Our real estate assets may be subject to impairment charges.
We periodically assess whether there are any indicators, including property operating performance, changes in anticipated holding period and general market conditions, that the value of our real estate assets and other investments may be impaired. A property’s value is considered to be impaired only if the estimated aggregate future undiscounted and unleveraged property cash flows, taking into account the anticipated probability weighted holding period, are less than the carrying value of the property. In our estimate of cash flows, we consider trends and prospects for a property and the effects of demand and competition on expected future operating income. If we are evaluating the potential sale of an asset or redevelopment alternatives, the undiscounted future cash flows consider the most likely course of action as of the balance sheet date based on current plans, intended holding periods and available market information. Impairment charges have an immediate direct impact on our earnings. There can be no assurance that we will not take additional charges in the future related to the impairment of our assets. Any future impairment could have a material adverse effect on our operating results in the period in which the charge is recognized.



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We face competition in pursuing acquisition opportunities that could increase the cost of such acquisitions and/or limit our ability to grow, and we may not be able to generate expected returns or successfully integrate completed acquisitions into our existing operations.
We continue to evaluate the market for available properties and may acquire properties when we believe strategic opportunities exist. Our ability to acquire properties on favorable terms and successfully integrate, operate or re-develop them is subject to a number of risks. We may be unable to acquire a desired property because of competition from other well-capitalized real estate investors, including from other REITs and institutional investment funds. Even if we are able to acquire a desired property, competition from such investors may significantly increase the purchase price. We may also abandon acquisition activities after expending significant resources to pursue such opportunities. Once we acquire new properties, these properties may not yield expected returns for a number of reasons, including: (1) failure to achieve expected occupancy and/or rent levels within the projected time frame, if at all; (2) inability to successfully integrate new properties into existing operations; and (3) exposure to fluctuations in the general economy, including due to a significant time lag between signing definitive documentation to acquire and the closing of the acquisition of a new property. If any of these events occur, the cost of the acquisition may exceed initial estimates or the expected returns may not achieve those originally contemplated, which could adversely affect our financial condition, operating results and cash flows.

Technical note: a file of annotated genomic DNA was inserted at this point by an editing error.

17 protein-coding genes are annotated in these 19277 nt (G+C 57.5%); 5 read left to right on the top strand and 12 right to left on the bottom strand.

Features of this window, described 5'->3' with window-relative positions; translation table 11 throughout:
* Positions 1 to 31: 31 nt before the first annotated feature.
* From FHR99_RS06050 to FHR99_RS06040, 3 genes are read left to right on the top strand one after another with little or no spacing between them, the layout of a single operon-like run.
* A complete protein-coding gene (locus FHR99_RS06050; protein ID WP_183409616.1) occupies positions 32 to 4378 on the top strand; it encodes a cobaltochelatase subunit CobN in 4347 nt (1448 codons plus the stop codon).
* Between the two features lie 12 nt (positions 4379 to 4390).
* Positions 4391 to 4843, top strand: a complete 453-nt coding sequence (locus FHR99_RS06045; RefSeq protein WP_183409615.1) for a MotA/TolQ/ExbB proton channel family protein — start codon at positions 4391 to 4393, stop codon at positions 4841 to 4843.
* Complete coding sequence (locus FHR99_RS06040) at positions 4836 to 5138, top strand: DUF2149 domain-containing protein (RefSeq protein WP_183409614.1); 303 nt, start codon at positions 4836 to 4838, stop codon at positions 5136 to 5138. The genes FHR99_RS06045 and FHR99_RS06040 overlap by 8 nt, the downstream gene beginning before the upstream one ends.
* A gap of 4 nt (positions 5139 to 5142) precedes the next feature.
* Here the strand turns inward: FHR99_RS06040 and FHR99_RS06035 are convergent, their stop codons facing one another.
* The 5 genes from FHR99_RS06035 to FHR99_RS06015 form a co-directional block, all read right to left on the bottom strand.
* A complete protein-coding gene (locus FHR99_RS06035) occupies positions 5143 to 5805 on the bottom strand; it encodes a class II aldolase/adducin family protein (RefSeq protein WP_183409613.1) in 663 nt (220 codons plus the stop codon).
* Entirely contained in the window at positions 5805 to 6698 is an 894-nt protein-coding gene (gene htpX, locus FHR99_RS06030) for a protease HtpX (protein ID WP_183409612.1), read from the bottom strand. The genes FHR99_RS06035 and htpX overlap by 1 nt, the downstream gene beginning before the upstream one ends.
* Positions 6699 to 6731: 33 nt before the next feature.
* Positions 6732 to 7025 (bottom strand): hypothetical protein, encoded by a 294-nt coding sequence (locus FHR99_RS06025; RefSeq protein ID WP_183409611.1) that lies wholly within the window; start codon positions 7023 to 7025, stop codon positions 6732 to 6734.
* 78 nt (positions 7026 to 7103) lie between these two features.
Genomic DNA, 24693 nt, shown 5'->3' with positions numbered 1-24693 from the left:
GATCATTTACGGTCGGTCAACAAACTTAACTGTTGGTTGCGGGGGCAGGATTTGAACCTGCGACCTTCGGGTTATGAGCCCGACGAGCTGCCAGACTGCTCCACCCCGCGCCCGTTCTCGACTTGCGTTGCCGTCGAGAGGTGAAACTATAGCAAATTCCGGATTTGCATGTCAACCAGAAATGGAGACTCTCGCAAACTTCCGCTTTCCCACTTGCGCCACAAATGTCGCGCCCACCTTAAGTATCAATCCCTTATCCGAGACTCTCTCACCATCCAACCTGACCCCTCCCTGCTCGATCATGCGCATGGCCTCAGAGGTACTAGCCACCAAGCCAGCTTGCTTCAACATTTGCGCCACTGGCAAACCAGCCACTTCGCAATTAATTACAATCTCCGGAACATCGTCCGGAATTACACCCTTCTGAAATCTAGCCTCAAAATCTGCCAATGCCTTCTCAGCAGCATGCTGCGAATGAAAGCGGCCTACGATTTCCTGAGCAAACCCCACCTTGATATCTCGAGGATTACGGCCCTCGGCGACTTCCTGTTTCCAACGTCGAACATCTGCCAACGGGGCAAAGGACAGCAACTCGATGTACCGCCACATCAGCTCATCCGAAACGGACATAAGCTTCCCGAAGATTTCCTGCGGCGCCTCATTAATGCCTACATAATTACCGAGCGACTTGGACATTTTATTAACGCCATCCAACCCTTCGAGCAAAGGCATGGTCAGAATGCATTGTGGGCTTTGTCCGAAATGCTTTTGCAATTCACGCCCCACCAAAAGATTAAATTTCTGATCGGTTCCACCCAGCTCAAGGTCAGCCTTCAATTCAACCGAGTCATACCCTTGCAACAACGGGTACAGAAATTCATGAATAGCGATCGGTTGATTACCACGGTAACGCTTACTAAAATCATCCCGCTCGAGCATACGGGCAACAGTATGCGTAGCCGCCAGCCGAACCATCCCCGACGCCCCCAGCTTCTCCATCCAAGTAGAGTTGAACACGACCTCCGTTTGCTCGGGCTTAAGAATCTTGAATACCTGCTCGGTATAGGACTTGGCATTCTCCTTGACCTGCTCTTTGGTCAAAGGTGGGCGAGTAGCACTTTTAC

We utilize a significant amount of indebtedness in the operation of our business. Required debt service payments and other risks related to our debt financing could adversely affect our financial condition, operating results and cash flows.
As of December 31, 2018, we had approximately $4.9 billion aggregate principal amount of indebtedness outstanding. Our leverage could have important consequences to us. For example, it could (1) require us to dedicate a substantial portion of our cash flow to principal and interest payments on our indebtedness, reducing the cash flow available to fund our business, pay dividends, including those necessary to maintain our REIT qualification, or use for other purposes; (2) increase our vulnerability to an economic downturn, as debt payments are not reduced if the economic performance of any property or the Portfolio as a whole declines; (3) limit our ability to withstand competitive pressures; and (4) reduce our flexibility to respond to changing business and economic conditions. In addition, non-compliance with the terms of our debt agreements could result in the acceleration of a significant amount of debt and could materially impair our ability to borrow unused amounts under existing financing arrangements or to obtain additional financing on favorable terms or at all. Any of these outcomes could adversely affect our financial condition, operating results or cash flows.